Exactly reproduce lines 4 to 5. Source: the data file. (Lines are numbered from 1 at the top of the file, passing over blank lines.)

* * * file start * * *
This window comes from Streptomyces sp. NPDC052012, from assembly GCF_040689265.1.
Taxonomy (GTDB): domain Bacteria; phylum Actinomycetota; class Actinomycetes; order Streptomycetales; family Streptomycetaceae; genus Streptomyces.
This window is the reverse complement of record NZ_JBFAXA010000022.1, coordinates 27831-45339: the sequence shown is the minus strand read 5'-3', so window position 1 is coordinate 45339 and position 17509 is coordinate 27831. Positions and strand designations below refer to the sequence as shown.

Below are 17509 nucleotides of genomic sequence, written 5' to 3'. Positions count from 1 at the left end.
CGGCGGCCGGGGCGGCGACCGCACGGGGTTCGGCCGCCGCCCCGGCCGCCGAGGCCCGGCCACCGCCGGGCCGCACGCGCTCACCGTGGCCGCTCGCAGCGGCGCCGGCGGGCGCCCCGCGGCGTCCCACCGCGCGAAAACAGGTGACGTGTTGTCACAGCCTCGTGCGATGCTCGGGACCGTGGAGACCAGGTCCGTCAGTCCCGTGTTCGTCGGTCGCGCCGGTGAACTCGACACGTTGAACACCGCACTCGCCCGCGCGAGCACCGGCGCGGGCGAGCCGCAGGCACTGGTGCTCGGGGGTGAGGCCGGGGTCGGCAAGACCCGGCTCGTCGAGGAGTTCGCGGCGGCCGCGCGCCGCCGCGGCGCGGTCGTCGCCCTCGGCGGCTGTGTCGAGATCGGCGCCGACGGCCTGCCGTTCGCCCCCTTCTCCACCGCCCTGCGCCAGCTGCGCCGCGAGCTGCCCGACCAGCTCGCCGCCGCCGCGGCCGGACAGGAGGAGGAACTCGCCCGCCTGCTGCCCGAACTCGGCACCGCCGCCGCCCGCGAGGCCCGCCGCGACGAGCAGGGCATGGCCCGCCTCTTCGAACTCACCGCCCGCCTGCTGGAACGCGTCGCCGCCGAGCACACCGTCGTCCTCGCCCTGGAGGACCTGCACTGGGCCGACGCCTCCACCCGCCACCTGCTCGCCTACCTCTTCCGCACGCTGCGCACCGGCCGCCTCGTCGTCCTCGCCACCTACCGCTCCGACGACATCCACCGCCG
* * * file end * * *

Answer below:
Below are 17509 nucleotides of genomic sequence, written 5' to 3'. Positions count from 1 at the left end.
CGGCGGCCGGGGCGGCGACCGCACGGGGTTCGGCCGCCGCCCCGGCCGCCGAGGCCCGGCCACCGCCGGGCCGCACGCGCTCACCGTGGCCGCTCGCAGCGGCGCCGGCGGGCGCCCCGCGGCGTCCCACCGCGCGAAAACAGGTGACGTGTTGTCACAGCCTCGTGCGATGCTCGGGACCGTGGAGACCAGGTCCGTCAGTCCCGTGTTCGTCGGTCGCGCCGGTGAACTCGACACGTTGAACACCGCACTCGCCCGCGCGAGCACCGGCGCGGGCGAGCCGCAGGCACTGGTGCTCGGGGGTGAGGCCGGGGTCGGCAAGACCCGGCTCGTCGAGGAGTTCGCGGCGGCCGCGCGCCGCCGCGGCGCGGTCGTCGCCCTCGGCGGCTGTGTCGAGATCGGCGCCGACGGCCTGCCGTTCGCCCCCTTCTCCACCGCCCTGCGCCAGCTGCGCCGCGAGCTGCCCGACCAGCTCGCCGCCGCCGCGGCCGGACAGGAGGAGGAACTCGCCCGCCTGCTGCCCGAACTCGGCACCGCCGCCGCCCGCGAGGCCCGCCGCGACGAGCAGGGCATGGCCCGCCTCTTCGAACTCACCGCCCGCCTGCTGGAACGCGTCGCCGCCGAGCACACCGTCGTCCTCGCCCTGGAGGACCTGCACTGGGCCGACGCCTCCACCCGCCACCTGCTCGCCTACCTCTTCCGCACGCTGCGCACCGGCCGCCTCGTCGTCCTCGCCACCTACCGCTCCGACGACATCCACCGCCG